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EU Budget: UK Contribution 2017-18

Volume 616: debated on Tuesday 25 October 2016

The Office for Budget Responsibility is responsible for forecasting contributions to the European Union. It will update its forecast in this year’s autumn statement, but the forecast for the UK’s gross contribution in 2017-18 was £12.6 billion at the time of the Budget.

Notwithstanding all the spending pledges that have been made today and recently, hospitals, schools, police and roads in my constituency certainly need a spending boost. Does the Minister agree that the sooner we leave the European Union, the sooner that money will be available to them?

The amount of any money saved will depend on the overall fiscal situation and the broader economic environment. Decisions on spending will be made in the round in autumn statements and Budgets, but while we remain members of the European Union, we must of course comply with the requirements to pay into it.

May I press the Chief Secretary on this point? On the day of the referendum, I met an NHS worker who had voted to leave the European Union precisely because she thought that more money would be available for the NHS, thanks to the “£350 million a week” that was emblazoned on the Vote Leave bus. When we leave the European Union, will we get that money?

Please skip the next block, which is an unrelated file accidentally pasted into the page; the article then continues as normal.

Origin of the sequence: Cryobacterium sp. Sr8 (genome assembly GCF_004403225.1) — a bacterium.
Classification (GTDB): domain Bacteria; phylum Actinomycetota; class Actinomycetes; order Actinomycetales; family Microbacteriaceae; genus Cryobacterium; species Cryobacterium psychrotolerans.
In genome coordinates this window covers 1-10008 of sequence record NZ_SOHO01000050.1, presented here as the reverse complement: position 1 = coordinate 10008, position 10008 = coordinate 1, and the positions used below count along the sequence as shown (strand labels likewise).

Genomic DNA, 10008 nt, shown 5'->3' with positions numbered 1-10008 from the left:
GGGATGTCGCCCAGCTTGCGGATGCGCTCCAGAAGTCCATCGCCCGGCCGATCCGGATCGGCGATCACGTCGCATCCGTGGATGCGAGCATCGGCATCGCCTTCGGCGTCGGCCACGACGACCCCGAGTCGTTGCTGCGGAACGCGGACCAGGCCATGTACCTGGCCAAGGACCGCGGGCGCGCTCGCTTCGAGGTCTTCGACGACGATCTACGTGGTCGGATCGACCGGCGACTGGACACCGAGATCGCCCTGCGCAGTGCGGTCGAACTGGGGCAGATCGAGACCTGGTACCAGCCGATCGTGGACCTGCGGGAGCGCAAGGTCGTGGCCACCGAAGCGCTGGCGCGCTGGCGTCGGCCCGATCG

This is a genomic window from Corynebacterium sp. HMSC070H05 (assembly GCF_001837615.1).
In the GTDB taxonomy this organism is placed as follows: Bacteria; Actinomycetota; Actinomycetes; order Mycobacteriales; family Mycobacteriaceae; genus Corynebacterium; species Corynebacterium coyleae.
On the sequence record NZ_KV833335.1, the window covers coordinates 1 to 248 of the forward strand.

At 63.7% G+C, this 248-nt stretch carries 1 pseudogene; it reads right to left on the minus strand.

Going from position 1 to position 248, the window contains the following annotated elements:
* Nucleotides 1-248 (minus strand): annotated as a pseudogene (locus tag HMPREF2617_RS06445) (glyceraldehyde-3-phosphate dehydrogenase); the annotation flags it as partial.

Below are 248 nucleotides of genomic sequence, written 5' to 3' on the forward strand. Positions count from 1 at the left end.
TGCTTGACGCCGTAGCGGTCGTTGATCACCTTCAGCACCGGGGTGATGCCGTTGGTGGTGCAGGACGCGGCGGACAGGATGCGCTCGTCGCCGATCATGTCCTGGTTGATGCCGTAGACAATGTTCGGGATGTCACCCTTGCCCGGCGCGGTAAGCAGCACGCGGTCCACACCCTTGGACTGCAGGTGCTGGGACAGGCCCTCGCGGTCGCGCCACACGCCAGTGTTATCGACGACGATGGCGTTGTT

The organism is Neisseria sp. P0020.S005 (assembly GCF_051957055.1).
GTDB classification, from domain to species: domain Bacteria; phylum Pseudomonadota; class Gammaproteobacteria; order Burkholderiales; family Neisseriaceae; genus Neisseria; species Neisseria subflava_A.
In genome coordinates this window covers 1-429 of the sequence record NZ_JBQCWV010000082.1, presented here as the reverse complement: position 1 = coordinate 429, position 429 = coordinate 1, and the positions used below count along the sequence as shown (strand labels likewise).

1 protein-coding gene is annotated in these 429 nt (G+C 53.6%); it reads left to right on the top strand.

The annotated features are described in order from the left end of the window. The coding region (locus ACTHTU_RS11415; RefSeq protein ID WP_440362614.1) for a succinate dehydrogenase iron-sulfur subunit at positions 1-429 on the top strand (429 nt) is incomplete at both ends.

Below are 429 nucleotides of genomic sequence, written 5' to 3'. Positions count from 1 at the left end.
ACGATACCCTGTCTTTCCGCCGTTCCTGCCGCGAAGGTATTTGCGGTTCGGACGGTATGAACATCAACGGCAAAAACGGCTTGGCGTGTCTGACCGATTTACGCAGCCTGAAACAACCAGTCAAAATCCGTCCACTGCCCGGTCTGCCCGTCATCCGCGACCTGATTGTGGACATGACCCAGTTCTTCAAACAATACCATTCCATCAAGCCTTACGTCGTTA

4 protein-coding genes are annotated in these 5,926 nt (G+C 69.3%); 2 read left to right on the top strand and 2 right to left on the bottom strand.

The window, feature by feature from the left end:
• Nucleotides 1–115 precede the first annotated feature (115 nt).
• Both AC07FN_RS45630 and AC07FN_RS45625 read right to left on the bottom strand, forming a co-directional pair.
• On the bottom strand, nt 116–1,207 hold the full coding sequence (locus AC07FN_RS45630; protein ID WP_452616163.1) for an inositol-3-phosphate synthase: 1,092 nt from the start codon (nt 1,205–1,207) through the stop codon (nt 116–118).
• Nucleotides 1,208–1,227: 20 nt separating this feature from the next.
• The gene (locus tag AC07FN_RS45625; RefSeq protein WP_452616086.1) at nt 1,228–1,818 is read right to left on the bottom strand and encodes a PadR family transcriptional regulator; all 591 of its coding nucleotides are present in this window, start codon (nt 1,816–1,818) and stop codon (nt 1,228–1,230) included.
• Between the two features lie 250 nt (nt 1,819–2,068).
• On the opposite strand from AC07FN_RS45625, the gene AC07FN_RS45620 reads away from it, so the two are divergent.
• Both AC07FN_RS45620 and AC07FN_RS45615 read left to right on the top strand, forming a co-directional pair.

It is certainly not for me to justify or explain the pledges that were made by the leave campaign, but I will say that public spending decisions must be made in the context of the economic and fiscal situation.

I appreciate that getting back some of our EU contribution was a factor in the decision to leave the European Union, but will my right hon. Friend confirm that the Government are, at least at this stage, open to the idea of making some contribution in the future if we are to secure some sort of access to the single market for financial services, or, indeed, making some contribution in relation to passporting and equivalence?

What is important is for the United Kingdom to secure the best possible deal in our negotiations with the European Union. I do not think that it makes sense to bind our hands and close down options at this point; nor do I think it right for us to provide a running commentary on the matter.

Wales will continue to receive convergence funding while we are in the EU, but will the Treasury nevertheless honour the Prime Minister’s pledge to electrify the Great Western Railway line all the way to Swansea in order to make it part of the pan-European network and stimulate manufacturing and exports?

That is a matter for my right hon. Friend the Secretary of State for Transport, but, as my right hon. Friend the Chancellor of the Exchequer has made clear, the Government are committed to improving our infrastructure.